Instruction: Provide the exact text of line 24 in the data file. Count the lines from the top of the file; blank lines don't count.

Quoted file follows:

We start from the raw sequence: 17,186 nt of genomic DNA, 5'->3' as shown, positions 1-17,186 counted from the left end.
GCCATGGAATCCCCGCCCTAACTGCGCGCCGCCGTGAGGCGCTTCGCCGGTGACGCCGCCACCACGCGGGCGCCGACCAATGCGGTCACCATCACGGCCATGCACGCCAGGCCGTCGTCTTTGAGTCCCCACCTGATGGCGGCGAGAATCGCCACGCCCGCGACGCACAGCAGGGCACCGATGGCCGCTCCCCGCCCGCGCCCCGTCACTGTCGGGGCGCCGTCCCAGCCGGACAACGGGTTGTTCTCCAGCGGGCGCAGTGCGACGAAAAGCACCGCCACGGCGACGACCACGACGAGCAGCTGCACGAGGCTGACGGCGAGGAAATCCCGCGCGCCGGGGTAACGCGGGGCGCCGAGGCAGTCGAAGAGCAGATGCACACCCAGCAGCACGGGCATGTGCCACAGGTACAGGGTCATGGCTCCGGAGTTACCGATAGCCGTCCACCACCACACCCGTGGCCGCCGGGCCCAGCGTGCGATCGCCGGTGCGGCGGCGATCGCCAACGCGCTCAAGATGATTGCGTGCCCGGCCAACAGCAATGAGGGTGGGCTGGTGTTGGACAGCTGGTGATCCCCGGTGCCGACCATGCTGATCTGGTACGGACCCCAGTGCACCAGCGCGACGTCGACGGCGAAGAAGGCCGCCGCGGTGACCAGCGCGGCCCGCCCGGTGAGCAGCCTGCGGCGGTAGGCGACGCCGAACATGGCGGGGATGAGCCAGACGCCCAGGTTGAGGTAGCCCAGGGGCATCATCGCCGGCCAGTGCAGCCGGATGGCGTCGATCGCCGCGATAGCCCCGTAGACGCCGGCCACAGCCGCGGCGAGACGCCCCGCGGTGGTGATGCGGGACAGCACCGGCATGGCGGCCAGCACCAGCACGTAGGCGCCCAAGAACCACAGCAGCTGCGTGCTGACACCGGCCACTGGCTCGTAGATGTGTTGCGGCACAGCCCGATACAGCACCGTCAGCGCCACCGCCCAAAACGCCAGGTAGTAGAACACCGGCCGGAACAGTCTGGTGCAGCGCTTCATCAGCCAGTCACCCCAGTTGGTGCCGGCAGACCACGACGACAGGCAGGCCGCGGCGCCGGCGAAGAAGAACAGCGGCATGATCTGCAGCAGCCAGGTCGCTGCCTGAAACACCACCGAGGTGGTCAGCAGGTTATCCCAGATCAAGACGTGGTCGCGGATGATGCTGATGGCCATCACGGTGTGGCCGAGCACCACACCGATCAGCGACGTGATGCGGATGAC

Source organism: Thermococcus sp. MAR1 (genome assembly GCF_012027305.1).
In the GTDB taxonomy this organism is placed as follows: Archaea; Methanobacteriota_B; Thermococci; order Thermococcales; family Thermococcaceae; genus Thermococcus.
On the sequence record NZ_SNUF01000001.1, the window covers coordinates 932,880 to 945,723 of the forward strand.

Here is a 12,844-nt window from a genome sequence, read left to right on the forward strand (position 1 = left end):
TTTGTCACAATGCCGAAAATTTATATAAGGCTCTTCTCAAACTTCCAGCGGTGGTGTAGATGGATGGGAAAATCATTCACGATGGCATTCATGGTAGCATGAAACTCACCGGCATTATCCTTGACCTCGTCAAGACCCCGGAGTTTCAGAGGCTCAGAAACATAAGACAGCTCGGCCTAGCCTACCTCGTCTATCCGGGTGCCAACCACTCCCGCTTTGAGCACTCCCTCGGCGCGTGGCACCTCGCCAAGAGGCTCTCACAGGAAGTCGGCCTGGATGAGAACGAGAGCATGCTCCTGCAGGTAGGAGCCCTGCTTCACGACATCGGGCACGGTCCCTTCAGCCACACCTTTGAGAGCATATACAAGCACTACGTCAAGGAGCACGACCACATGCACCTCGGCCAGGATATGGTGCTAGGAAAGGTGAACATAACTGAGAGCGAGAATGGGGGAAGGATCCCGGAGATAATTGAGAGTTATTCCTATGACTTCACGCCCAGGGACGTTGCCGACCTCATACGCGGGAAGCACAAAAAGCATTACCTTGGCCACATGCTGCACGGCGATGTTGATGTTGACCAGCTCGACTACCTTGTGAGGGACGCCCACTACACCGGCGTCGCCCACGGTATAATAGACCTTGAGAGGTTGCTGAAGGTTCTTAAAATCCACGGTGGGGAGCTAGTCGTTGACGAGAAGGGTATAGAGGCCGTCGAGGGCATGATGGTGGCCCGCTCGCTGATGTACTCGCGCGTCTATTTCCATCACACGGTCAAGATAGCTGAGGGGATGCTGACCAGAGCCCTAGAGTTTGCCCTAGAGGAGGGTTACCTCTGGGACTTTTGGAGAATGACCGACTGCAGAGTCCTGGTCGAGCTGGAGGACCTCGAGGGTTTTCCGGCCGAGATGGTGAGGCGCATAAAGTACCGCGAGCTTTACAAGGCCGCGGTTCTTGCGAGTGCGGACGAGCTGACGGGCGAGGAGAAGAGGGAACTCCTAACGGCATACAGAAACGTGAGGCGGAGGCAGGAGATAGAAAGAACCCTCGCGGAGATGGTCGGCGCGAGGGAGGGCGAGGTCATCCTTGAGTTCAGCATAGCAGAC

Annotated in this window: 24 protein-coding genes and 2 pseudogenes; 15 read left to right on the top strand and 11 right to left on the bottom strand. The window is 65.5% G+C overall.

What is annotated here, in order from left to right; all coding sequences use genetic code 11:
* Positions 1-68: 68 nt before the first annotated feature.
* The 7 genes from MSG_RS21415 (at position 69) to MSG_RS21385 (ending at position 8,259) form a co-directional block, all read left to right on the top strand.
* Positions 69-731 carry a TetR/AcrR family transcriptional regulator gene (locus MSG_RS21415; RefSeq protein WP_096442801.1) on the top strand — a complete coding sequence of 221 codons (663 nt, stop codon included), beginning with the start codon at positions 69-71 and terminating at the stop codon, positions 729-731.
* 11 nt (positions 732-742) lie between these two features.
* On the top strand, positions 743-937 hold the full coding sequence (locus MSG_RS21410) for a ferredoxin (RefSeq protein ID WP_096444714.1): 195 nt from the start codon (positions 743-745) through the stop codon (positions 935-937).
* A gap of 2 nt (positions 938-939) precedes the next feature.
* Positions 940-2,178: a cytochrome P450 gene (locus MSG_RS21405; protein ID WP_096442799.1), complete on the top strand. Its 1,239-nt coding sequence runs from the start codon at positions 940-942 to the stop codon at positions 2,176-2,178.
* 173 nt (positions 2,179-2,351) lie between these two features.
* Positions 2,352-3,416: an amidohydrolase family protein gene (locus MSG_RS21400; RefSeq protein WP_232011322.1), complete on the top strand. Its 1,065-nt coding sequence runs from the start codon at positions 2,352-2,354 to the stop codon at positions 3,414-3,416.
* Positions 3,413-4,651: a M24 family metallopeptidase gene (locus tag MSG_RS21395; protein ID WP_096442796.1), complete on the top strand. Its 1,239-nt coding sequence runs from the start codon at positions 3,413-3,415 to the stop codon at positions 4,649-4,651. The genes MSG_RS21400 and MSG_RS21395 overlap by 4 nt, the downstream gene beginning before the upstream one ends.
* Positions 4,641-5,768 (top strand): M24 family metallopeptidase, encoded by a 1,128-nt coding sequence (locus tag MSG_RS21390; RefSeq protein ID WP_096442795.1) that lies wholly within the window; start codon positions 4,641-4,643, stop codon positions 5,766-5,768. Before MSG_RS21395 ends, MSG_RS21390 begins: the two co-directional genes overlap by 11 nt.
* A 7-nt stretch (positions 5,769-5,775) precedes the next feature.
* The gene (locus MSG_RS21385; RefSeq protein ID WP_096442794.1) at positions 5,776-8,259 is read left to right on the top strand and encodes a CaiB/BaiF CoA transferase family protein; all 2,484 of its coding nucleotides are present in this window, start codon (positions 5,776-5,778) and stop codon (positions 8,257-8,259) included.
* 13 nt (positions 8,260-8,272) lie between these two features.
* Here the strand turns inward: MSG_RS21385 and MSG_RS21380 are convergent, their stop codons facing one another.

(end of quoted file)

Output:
* Here the strand turns inward: MSG_RS21385 and MSG_RS21380 are convergent, their stop codons facing one another.